Chalk it up to experience and move on.

    Sorry if that sounds harsh.
  12. Yeah--I agree (I'm not a dog/pet owner-2 kids were enough!) but my experiences over the years is that it is the little yapper dogs that are he biggest pain in the rear with their incessant yapping and propensity to chew on anything in sight!!!
  13. Wolfie


    Jun 16, 2008
    Hazel Green, AL
    out in the country is fine, but where I hope to move isn't so. it's a small housing area so their would be a presence of people to say the least.

    and re-evaluating my friendship? I've given this friend a car almost entirely for free. Do you have a friend willing to do that?

    sorry, I think I may have taken offence to that comment, so i apologize. I could care less about how a dog is perceived, this dog is a nice dog and i've come to love her, but when it comes to my personal expense I think I'd rather leave well enough alone.

    That is a cool post. Doesn't sound harsh at all. I've already chalked that money up to experience and moved on long ago, if he pays me cool, but I don't expect anything and I'm fine with that too. But wanting to move in to my new home and let his dog have free run of my house doesn't sit well with me especially when the dog I own is perfectly content with being an outside dog only / garage dog during bad whether. It only dawned on me yesterday that I would have more to worry about than smelly stinky carpet in the house, like how the people around me would view me housing an 'aggressive' breed, it makes for trouble down the road. And all the shootings, burnings, prosecutions, etc. I think I've done enough for him, and am not willing to lose a $150,000 dollar investment or my plans with my significant other for the sake of friendship.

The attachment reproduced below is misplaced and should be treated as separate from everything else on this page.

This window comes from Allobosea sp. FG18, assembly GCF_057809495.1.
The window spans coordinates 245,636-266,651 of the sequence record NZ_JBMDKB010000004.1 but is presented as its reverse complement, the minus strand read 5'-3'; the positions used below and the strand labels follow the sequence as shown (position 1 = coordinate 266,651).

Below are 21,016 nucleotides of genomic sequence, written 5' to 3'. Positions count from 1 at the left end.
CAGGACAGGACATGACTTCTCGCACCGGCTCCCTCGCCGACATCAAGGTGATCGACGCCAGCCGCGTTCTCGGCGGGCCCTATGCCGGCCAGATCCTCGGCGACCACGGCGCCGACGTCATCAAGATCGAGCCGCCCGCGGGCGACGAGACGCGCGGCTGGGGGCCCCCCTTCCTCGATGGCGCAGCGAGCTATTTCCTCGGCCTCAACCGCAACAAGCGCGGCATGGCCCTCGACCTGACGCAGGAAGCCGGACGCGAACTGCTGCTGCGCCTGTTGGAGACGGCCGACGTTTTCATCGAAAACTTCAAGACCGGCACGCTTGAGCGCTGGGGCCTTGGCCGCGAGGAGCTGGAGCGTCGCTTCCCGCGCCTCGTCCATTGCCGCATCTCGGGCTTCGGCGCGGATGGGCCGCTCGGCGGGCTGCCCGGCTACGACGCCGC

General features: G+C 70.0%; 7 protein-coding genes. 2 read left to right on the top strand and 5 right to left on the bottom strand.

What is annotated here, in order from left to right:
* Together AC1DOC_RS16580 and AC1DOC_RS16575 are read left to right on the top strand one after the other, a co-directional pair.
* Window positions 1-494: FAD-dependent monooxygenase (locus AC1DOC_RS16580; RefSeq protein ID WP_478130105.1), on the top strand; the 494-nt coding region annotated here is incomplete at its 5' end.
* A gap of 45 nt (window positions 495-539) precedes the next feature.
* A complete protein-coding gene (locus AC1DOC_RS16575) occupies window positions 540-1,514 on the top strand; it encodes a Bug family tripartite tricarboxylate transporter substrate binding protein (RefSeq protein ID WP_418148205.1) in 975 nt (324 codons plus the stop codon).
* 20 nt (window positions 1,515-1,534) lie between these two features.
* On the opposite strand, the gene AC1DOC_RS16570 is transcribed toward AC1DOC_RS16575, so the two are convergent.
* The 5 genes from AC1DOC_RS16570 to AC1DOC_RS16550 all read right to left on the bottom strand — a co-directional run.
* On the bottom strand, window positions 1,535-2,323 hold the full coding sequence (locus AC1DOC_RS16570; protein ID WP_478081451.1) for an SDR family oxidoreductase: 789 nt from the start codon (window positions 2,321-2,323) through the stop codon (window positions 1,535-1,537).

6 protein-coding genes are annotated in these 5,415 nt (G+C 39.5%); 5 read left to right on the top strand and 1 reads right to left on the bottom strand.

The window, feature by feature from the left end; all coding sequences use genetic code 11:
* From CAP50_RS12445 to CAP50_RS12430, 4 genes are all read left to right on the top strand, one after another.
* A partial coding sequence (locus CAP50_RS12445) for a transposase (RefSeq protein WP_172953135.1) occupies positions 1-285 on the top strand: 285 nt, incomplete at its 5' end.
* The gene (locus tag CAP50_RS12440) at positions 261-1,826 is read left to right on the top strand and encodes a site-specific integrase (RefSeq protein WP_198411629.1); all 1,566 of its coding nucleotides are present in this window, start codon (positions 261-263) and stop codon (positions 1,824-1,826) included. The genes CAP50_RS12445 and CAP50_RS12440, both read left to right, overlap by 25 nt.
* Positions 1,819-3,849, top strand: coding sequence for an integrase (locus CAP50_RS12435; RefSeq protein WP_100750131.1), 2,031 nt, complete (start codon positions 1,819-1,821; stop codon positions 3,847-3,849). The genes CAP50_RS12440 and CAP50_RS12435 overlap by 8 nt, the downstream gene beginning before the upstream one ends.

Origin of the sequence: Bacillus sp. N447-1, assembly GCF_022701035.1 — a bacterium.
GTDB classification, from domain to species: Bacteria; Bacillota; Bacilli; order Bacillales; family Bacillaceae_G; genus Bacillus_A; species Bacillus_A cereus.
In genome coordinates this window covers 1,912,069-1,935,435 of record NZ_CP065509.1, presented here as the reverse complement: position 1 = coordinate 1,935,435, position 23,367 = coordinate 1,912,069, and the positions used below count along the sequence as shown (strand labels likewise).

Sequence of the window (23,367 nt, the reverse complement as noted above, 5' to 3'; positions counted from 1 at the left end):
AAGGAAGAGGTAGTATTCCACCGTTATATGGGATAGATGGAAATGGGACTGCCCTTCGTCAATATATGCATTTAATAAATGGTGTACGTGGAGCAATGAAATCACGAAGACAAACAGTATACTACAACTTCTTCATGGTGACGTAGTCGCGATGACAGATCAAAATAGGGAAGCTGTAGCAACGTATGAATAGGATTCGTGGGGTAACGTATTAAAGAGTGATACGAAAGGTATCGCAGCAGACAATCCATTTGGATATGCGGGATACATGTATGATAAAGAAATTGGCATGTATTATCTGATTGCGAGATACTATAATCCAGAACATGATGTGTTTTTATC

Am I wrong to feel this way?

    thats a nice saying there btw, never heard it before. i'll have to remember it.
  14. You asked for opinions so you are going to get mine. The person you are refering to as a friend is simply using you because he can. He probably does it in a very nice way, may even put a little guilt on you because you are doing well and could "spare a few". This person is not a true friend if they keep coming to you with their hand out, they are in the relationship for one thing. They might now be doing it purposly, but it could be just who they are. You have to dig deep and figure out if they are the kind of person that you want in your life for the long haul.